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BTW

Uber recently admitted to covering up a massive cybersecurity breach by paying hackers $100,000 to delete the personal data of 57 million customers, more than 600,000 of which were U.S. drivers. The ride-hailing company’s new CEO Dara Khosrowshahi came clean about the 2016 incident in late November, admitting it should have been disclosed publicly shortly after it occurred. But he omitted several pieces of information, including the identity of the hackers and how the company disguised its payment to them.

A Reuters report published on Thursday shines some light on the incident. Uber reportedly paid a 20-year-old hacker from Florida through its bounty program, a service usually put in place by companies to reward white hat hackers for discovering and reporting bugs, according to “three people familiar with the matter.”

The company’s bounty service is hosted by a third-party company called HackerOne, which connects businesses with cybersecurity researchers. An executive from the company told Reuters that a $100,000 payment through its service is “highly unusual” as most ethical hackers are paid between $5,000 and $10,000 for reporting a vulnerability. The service only hosts Uber’s bounty program, it does not run it, meaning the decision to pay the hacker was left entirely to executives at Uber.

HackerOne CEO Marten Mickos told Reuters that his company is given information regarding the identity of a hacker, but would not disclose who stole private data from Uber customers. We still don’t know much about the true identity of that person, though one source said it was a 20-year-old from Florida who is “living with his mom in a small home trying to help pay the bills.” The source also told Reuters that Uber decided not to press charges because the hacker didn’t pose a further threat.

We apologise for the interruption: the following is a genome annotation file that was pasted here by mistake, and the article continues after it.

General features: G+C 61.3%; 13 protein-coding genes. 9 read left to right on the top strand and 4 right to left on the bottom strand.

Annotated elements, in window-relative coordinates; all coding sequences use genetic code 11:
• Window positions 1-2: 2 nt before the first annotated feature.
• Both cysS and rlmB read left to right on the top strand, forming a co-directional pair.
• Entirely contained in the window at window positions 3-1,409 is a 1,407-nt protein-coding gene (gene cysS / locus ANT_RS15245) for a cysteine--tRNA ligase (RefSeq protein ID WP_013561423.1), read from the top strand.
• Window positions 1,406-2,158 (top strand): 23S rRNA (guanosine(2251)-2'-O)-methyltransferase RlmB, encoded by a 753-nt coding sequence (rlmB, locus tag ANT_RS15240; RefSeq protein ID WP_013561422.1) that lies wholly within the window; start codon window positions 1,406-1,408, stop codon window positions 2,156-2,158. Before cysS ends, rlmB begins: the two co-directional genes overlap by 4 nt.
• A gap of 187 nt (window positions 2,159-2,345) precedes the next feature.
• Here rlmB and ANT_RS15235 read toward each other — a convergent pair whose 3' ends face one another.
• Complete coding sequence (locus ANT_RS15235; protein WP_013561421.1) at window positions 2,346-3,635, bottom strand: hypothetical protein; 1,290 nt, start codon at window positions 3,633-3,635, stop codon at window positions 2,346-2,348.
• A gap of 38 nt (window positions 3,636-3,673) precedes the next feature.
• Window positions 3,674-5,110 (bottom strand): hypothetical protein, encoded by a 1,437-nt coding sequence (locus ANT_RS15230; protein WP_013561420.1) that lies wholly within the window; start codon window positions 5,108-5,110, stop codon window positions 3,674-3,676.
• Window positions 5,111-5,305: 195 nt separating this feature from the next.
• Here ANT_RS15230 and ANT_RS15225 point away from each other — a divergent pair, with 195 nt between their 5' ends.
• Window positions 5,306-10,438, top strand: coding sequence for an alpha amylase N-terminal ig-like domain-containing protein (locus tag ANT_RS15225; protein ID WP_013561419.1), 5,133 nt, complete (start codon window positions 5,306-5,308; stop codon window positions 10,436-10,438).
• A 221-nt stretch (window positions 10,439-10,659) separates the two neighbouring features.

Reuters further reports, “Uber made the payment to confirm the hacker’s identity and have him sign a nondisclosure agreement to deter further wrongdoing. Uber also conducted a forensic analysis of the hacker’s machine to make sure the data had been purged, the sources said.”

The report gives us a better look at how Uber hid its secrets, but several questions remain unanswered. It’s still unclear who made the decision to pay off the hacker and tell all those who knew about it to keep quiet. The identity of a second person who grabbed Uber credentials from GitHub is also unknown.

While it may appear Uber effectively dealt with the issue, its failure to reveal the security breach was poor judgment and against U.S. state laws.

New York Attorney General Eric Schneiderman said his team has already launched an investigation into the incident. The Connecticut attorney general will also intervene. Additionally, authorities in Europe are threatening to punish the ride-hailing giant. Italy’s defense protection chief is now investigating what he calls “the obvious lack of adequate security measures,” and several agencies in the U.K.—the Information Commissioner’s Office, National Crime Agency, and National Cyber Security Centre—have also launched investigations.

Uber recently fired Joe Sullivan, its chief security officer, and deputy Craig Clark for their handling of the incident.

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